The sensitivity experiment applies the changes for a 13-day rerun between 11 and 24 January 2007. New output values for soil temperature and soil moisture from the individual 48-h step integrations were cycled into the initial conditions of subsequent runs according to the procedure described in section 3. The original simulation with the standard soil heat conductivity is again referred to as the “control.”

Figures 13 –15 show results from the sensitivity simulation. In Fig. 13, atmospheric 2-m temperature at Betty Pingo and Upper Kuparuk responds to the reduced conductivity of the upper soil layer for the first experiment by showing lower values during the colder events during the test period, especially 17 and 21 January at Betty Pingo. On 17 January, the minima are −32.1°C for the control and −35.6°C for the sensitivity experiment with reduced conductivity. Similar temperature results for the two experiments are found for Barrow and Atqasuk (not shown). In contrast, the minimum is only reduced by 0.4°C to −27.1°C by the change in conductivity at the warmer site Upper Kuparuk (Fig. 13a). On the other hand, the changes have very little effect on temperature at either Betty Pingo or Upper Kuparuk during warmer events.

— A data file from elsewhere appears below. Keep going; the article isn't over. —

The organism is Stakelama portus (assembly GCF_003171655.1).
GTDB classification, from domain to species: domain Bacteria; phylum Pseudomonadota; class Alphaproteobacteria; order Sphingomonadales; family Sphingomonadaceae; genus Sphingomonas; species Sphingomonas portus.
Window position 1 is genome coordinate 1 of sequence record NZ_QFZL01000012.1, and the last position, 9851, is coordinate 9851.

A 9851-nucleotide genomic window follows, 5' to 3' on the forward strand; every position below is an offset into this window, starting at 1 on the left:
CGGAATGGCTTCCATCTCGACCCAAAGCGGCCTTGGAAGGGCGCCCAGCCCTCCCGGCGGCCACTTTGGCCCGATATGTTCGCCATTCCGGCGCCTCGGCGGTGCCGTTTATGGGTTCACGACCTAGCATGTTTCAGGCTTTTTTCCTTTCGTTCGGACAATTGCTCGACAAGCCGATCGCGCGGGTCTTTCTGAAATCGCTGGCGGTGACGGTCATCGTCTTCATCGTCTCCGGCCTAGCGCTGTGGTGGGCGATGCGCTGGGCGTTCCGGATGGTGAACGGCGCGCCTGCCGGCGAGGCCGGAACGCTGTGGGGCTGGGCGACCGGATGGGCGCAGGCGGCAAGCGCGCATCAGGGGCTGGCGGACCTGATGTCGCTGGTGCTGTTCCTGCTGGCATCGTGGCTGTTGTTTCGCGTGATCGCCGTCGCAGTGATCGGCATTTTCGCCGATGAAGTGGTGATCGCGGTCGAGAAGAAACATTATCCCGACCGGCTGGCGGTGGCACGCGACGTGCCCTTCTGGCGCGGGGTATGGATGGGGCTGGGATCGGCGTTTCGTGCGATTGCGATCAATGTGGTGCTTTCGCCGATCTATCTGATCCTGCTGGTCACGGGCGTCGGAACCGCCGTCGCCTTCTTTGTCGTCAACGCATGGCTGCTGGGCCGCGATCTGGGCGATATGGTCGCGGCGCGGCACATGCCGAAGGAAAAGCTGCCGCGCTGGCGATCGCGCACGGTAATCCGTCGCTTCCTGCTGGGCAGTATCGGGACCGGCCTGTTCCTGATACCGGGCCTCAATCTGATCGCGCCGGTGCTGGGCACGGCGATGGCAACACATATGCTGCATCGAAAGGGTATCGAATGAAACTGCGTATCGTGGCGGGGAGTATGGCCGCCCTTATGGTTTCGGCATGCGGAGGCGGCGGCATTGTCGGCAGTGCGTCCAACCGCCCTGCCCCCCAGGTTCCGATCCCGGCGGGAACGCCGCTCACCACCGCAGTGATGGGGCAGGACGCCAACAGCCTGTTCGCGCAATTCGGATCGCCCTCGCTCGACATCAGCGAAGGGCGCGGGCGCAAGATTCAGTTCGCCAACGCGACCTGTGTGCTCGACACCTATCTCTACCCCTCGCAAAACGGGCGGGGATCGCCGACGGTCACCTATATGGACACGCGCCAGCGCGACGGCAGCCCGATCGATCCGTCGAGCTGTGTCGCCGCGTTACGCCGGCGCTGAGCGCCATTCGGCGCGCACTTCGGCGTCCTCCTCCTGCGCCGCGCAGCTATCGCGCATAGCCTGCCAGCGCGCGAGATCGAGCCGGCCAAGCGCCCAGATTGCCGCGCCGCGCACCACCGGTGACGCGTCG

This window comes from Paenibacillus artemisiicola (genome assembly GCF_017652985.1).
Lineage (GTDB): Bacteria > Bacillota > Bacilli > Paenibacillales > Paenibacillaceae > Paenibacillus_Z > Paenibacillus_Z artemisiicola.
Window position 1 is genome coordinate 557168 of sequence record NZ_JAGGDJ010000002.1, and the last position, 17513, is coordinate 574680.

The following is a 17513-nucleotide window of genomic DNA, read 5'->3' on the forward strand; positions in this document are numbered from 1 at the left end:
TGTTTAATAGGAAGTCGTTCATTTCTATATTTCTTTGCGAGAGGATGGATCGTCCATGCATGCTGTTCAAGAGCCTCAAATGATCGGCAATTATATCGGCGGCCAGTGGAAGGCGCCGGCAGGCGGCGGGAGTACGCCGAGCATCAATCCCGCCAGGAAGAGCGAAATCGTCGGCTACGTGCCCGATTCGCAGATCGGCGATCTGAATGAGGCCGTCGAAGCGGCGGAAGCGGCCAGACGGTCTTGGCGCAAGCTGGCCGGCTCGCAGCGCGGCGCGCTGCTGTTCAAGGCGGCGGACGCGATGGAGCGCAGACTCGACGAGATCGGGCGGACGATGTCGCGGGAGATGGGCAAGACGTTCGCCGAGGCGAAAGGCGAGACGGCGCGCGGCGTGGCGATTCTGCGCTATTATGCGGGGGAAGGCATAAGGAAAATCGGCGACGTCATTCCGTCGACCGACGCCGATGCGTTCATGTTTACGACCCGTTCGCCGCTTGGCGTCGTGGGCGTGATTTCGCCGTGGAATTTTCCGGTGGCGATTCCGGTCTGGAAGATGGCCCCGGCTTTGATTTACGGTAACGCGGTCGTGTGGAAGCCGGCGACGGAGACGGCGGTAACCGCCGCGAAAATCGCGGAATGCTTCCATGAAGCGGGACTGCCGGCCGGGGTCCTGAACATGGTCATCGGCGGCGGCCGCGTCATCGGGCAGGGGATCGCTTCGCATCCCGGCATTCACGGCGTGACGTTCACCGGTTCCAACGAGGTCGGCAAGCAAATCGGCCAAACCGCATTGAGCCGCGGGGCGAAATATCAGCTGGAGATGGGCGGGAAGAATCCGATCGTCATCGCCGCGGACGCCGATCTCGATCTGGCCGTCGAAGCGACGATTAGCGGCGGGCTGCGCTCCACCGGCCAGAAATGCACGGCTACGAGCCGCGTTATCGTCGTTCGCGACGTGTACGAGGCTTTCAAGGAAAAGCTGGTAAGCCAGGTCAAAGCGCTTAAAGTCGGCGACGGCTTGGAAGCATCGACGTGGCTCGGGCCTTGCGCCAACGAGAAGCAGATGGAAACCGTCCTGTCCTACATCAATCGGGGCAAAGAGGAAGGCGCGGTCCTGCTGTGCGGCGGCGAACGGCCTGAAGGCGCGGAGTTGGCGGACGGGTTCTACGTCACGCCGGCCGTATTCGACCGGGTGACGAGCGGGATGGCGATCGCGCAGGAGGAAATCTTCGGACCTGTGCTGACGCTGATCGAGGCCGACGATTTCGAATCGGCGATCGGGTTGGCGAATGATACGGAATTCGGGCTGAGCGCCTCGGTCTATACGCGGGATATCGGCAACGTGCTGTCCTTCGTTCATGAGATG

Figure 13 shows that Polar WRF only approximately captures the structure of warmer and colder events during January in the Kuparuk area. The difference between the model and the observation is as large as 11 K on 19 January at Betty Pingo. The model, however, does demonstrate a large contrast between the sites for the northern and southern Kuparuk Valley, similar to the observed difference, especially for 12–14 and 18 January. The large temperature difference between Betty Pingo and Upper Kuparuk corresponds to the complicated synoptic and mesoscale conditions over northern Alaska during January 2007. Given this complexity, the model results displayed in Fig. 13 can be viewed favorably, as Polar WRF approximately represents local baroclinity in the Kuparuk area. Moreover, the enhanced cold extremes in the sensitivity experiment are taken as an improvement upon a model warm bias during winter when strong temperature inversions are frequent.